After much continuous reflection and conversations with friends, I came to realize what I was doing. In trying to de-Westernize the notion of Ghana and African countries as “developing” or “third-world,” I was not allowing some Ghanaians to feel some type of way about their lives. I was limiting the spectrum of Ghana that I was seeing, and I was overlooking and rejecting what I considered negative experiences or contexts. This is not to say that I agree or reinforce any of the hierarchical or white supremacist connotations attached to the labels of “developing” or “third-world” countries. I specifically reflected on my presence as an American citizen, and that being an American citizen meant that I can go abroad on these trips, that I can simply visit and return back home. Yes, there is poverty and homelessness here in Kumasi. It exists. I thought about the challenges I experienced coming from a low-income background in an urban city in the U.S., and the ways poverty manifests differently in Ghana. Yet, I thought about how I can always leave and will ultimately end up leaving Kumasi. I thought about how the people living here -the women in the market selling fruits, the man sitting in the rain with no roof to take cover under, the children swaddled on their mother’s backs- could not leave. Maybe those that can and want to leave will one day, but most do not have the choice and privilege that I do.
I do not wish to romanticize or generalize the experiences of poverty in Ghana. I just listened to what some Ghanaians have to say about living in Kumasi. Wealthy Ghanaians exist, some Ghanaians want to go to America, others are fine where they are here, getting a visa to the U.S. is super difficult, Ghanaians dislike Trump probably as much as some Americans do, getting an education is expensive. There is still so much I have to learn.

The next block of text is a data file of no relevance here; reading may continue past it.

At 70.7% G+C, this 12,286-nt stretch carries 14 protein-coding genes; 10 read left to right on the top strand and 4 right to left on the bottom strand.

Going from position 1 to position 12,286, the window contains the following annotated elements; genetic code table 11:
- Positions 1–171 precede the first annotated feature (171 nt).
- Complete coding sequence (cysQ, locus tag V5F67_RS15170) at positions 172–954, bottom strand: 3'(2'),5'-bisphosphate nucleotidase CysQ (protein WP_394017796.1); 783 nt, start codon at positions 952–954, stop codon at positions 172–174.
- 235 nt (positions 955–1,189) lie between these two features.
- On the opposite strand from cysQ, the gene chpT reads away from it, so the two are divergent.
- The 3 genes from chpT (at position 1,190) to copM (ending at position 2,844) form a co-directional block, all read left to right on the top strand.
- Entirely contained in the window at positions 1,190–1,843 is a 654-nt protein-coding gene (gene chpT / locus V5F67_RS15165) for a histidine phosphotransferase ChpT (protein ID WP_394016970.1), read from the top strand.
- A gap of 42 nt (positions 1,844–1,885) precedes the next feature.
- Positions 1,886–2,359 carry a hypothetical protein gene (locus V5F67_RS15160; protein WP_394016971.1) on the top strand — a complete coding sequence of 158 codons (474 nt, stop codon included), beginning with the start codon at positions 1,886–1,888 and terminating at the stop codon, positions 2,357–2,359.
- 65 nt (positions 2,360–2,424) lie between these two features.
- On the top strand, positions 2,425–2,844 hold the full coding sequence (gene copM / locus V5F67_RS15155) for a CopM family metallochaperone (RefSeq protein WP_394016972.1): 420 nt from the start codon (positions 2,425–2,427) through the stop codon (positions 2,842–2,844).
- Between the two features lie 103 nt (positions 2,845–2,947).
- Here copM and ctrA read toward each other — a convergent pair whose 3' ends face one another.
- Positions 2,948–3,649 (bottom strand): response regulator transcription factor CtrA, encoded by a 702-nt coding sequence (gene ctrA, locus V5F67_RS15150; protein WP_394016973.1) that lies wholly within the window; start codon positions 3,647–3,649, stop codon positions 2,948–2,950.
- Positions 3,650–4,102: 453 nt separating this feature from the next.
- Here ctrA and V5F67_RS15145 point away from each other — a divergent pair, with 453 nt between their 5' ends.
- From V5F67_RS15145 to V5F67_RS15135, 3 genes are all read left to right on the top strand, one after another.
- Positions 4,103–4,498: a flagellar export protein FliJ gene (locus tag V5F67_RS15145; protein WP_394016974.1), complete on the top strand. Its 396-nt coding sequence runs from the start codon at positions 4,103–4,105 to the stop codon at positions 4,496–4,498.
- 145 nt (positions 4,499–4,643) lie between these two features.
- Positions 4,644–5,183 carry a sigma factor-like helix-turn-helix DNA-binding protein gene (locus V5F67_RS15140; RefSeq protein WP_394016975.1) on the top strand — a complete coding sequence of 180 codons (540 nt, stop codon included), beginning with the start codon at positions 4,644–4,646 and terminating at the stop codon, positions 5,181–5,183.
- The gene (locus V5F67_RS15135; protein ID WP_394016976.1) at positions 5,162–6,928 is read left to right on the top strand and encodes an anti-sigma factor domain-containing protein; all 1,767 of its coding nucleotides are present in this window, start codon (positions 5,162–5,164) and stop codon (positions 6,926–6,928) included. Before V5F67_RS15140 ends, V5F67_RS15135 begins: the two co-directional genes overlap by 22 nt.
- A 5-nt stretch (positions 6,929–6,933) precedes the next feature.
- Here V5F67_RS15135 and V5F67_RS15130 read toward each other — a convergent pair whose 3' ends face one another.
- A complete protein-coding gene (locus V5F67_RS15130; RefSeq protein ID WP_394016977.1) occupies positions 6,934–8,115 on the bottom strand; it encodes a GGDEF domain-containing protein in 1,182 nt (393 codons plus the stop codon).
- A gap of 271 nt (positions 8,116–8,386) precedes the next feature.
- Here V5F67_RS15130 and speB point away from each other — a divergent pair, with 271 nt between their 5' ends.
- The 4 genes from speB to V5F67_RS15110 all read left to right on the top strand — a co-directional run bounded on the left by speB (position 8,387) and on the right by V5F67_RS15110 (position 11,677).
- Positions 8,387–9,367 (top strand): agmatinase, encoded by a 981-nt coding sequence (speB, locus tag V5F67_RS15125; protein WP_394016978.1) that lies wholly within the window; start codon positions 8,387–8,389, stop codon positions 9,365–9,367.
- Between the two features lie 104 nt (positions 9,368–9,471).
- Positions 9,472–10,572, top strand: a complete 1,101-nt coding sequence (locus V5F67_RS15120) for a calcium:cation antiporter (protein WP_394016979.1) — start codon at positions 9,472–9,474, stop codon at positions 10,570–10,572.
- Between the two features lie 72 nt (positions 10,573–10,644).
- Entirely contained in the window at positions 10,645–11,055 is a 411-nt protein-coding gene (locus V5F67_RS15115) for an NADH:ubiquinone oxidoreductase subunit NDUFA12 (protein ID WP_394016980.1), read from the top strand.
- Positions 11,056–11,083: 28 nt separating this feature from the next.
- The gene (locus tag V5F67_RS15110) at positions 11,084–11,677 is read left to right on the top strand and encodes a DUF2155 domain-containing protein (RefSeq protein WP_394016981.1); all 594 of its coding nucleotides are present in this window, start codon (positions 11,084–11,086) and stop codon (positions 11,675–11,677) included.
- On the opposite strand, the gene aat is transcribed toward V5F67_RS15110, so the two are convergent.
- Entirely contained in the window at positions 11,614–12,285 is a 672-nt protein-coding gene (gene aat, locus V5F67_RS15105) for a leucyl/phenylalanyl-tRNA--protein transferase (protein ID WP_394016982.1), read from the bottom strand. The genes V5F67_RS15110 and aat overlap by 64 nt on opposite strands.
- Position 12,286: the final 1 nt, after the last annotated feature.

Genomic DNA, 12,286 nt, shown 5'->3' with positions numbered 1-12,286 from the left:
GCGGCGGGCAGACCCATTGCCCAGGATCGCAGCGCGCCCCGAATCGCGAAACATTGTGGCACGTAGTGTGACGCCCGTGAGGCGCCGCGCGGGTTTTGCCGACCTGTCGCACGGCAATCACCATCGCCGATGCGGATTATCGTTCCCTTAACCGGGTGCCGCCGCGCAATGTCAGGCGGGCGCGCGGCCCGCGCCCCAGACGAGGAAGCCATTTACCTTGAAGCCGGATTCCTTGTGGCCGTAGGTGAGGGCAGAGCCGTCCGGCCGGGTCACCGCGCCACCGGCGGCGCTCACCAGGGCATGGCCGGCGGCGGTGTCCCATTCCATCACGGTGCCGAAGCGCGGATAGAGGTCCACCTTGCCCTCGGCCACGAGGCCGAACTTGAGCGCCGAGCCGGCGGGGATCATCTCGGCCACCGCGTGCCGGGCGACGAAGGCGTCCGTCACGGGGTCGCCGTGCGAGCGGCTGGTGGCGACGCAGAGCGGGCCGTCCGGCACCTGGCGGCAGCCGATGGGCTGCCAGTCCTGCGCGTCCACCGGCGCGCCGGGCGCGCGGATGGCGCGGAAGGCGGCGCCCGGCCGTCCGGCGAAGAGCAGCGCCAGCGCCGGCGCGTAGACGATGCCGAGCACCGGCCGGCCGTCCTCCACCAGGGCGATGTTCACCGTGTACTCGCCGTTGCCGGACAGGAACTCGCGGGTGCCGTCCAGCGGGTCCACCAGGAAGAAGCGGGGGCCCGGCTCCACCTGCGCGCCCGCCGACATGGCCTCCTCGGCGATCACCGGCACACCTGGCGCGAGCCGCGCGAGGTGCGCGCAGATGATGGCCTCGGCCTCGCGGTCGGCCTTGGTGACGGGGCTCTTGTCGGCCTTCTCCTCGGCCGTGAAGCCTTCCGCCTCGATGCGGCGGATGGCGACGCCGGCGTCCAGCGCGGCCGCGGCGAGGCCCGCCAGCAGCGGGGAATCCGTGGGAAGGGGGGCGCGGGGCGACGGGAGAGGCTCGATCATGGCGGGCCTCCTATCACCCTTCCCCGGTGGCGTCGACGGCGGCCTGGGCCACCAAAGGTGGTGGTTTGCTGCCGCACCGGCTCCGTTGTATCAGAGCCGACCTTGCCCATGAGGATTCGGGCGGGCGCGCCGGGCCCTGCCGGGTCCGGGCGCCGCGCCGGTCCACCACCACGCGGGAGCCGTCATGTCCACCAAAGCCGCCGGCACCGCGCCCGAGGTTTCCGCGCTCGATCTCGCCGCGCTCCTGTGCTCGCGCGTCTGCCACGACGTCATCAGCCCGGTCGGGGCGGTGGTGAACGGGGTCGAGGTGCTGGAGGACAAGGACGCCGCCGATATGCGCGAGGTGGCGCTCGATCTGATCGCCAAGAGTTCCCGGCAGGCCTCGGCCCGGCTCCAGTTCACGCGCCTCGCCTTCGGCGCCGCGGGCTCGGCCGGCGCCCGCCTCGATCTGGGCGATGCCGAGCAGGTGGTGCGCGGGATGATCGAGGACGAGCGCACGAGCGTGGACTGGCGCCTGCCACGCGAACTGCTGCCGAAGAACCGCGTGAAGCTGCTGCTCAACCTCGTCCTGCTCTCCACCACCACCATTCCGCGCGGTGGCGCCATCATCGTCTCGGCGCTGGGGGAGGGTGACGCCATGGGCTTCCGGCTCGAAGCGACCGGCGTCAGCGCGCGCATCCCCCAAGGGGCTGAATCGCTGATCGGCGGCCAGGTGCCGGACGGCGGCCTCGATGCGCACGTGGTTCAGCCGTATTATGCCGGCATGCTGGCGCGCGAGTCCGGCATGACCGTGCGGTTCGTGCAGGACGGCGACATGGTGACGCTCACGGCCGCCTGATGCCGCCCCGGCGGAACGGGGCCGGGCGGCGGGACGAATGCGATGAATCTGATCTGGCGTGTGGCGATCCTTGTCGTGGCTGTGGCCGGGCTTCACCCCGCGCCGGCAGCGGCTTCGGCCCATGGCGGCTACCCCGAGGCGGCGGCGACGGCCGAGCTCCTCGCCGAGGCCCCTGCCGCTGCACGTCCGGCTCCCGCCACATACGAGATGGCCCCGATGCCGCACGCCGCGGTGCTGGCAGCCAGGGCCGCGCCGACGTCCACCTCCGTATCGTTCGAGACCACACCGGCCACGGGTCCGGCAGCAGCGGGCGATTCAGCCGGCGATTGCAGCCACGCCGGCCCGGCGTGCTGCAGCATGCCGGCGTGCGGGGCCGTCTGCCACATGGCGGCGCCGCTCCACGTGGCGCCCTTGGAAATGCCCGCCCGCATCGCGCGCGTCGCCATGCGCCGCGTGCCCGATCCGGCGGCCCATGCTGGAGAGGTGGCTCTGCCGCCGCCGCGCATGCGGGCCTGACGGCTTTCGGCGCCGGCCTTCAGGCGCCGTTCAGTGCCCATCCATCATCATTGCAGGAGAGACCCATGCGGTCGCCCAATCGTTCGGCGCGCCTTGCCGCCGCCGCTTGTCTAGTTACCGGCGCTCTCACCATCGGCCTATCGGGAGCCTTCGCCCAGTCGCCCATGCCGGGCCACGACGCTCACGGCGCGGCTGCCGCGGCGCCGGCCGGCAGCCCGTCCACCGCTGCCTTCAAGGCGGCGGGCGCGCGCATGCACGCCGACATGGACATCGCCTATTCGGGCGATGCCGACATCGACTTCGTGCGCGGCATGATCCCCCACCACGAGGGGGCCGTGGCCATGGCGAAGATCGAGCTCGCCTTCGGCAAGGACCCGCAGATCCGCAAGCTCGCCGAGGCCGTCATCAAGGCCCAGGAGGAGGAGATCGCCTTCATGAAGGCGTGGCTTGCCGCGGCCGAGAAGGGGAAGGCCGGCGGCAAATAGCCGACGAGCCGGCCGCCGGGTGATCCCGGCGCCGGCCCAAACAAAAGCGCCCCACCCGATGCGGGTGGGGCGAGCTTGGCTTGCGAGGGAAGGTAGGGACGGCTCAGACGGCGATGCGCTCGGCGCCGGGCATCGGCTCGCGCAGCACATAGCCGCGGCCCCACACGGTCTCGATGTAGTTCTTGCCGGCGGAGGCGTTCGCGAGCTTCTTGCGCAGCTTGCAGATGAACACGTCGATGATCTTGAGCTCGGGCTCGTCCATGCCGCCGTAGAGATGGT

What I am trying to say is, living in poverty or being low-income, to put it simply, sucks. And people are allowed to feel some type of way about that. Ghanaians are allowed to feel some type of way about their lives in comparison to the U.S. Mr. D is allowed to feel some type of way about the budget cuts affecting APTPG (Aids Prevention and Treatment Program in Ghana). These perceptions can co-exist and remain valid. I am not sure why it took me so long and some difficulty to wrap my head around this point, but I got here somehow.
The “national geographic” depictions manifest themselves in the post cards. I saw various post cards being sold by vendors and in book shops, all depicting various tourist attractions: intricate beading and art work, Cape Coast and Elmina Castle, the luscious forests and sunny beaches along the coast, rhtyhmic drumming and dancing, and bustling markets and museums. It is on myself, and on us as a group, to both deconstruct and redefine our context in Ghana and the schemas of those we share our experiences with back home.
While these are my initial reflections, I know there is still so much I have to learn and unpack. Please keep the conversation going!
Photo: An image from a second floor balcony, depicting unfinished buildings and the paved road.
Photo: The view of Kumasi from the balcony of Freeman Guesthouse. This view often makes me reflect on the high population density of Kumasi.
I have included the link to a national geographic website for kids to reference what the current representation and education about Ghana includes: www.kids.nationalgeographic.com/explore/countries/ghana/#ghana-huts.jpg
This is a link to a national geographic traveler’s article that outlines a “Tour of a Lifetime” Excursion that demonstrates how Western depictions feed into certain exotifying and exploitative ideologies of African countries and culture: https://www.nationalgeographic.com/travel/intelligent-travel/2011/05/23/tours-of-a-lifetime-ghana-untouched/